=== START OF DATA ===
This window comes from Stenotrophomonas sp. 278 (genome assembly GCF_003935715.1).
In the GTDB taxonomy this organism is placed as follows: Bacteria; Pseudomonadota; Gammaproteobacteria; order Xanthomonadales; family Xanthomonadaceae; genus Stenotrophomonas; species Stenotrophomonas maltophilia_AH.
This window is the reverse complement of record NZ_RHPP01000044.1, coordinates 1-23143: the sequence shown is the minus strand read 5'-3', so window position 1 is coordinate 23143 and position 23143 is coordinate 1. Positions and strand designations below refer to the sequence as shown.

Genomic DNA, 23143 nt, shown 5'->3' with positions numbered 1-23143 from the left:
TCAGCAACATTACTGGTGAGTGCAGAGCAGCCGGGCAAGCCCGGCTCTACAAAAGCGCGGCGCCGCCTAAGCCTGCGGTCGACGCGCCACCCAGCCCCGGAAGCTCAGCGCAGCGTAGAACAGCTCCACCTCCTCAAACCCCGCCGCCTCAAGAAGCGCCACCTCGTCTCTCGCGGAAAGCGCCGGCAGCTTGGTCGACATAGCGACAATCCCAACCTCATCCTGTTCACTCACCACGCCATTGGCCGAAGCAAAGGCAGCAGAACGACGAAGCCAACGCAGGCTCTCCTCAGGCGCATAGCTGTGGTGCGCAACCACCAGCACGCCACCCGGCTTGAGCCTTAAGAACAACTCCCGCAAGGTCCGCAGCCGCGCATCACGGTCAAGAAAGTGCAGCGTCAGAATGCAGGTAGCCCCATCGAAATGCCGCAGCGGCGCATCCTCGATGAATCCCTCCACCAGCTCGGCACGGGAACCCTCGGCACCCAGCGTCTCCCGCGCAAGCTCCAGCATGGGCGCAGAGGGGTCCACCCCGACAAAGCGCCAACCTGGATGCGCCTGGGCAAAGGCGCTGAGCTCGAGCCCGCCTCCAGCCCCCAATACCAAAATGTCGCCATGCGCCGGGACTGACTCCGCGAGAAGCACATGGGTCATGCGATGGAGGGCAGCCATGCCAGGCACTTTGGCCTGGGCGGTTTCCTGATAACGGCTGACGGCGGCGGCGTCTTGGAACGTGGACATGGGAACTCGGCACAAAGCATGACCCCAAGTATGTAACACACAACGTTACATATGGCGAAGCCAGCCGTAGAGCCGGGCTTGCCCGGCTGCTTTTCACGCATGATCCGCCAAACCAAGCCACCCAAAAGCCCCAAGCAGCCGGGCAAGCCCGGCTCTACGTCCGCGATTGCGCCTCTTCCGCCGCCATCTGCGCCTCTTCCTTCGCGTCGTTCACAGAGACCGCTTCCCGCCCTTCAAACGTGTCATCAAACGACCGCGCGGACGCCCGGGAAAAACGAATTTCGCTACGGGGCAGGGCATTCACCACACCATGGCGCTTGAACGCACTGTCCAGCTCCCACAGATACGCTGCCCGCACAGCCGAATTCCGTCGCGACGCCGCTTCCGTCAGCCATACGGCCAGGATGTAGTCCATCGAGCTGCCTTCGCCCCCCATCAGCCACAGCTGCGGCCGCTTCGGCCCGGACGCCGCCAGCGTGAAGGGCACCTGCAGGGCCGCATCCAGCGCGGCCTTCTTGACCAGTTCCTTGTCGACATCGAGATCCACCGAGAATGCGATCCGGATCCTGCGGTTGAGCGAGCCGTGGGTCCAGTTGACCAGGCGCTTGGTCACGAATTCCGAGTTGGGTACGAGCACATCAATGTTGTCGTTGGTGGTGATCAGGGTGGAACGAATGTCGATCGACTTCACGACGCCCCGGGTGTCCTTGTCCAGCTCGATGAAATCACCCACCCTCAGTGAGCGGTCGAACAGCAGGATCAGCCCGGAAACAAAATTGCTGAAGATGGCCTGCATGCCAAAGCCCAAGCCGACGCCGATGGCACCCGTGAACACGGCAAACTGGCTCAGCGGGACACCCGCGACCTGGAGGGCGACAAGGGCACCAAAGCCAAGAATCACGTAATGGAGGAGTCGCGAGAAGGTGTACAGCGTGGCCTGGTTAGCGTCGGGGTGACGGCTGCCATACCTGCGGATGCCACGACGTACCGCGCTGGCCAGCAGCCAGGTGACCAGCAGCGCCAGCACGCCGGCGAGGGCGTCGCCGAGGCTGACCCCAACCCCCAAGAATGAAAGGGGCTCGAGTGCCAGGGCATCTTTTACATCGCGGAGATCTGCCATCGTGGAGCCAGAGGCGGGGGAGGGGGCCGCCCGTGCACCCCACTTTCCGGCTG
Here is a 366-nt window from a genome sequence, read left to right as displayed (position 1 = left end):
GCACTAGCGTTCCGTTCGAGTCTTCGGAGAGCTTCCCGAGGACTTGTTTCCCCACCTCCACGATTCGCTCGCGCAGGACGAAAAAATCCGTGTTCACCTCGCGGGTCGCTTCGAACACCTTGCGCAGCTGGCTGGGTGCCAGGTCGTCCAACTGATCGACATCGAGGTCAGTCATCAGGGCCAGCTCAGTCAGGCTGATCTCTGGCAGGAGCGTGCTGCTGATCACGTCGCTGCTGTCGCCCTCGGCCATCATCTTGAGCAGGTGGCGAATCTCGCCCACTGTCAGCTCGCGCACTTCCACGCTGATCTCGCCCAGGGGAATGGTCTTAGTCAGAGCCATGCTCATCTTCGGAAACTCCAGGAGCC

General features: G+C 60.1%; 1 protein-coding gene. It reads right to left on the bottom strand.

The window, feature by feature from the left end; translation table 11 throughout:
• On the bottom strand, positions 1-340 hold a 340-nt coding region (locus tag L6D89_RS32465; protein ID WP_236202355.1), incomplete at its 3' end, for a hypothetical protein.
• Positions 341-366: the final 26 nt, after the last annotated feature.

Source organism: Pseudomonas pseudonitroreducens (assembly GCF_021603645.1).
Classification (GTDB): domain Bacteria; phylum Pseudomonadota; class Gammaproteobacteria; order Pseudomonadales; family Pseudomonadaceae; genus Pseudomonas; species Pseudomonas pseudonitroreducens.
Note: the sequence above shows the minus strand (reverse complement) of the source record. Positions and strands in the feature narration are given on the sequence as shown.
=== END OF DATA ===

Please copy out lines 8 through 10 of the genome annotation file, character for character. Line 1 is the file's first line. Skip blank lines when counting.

General features: G+C 60.1%; 1 protein-coding gene. It reads right to left on the bottom strand.

The window, feature by feature from the left end; translation table 11 throughout:
• On the bottom strand, positions 1-340 hold a 340-nt coding region (locus tag L6D89_RS32465; protein ID WP_236202355.1), incomplete at its 3' end, for a hypothetical protein.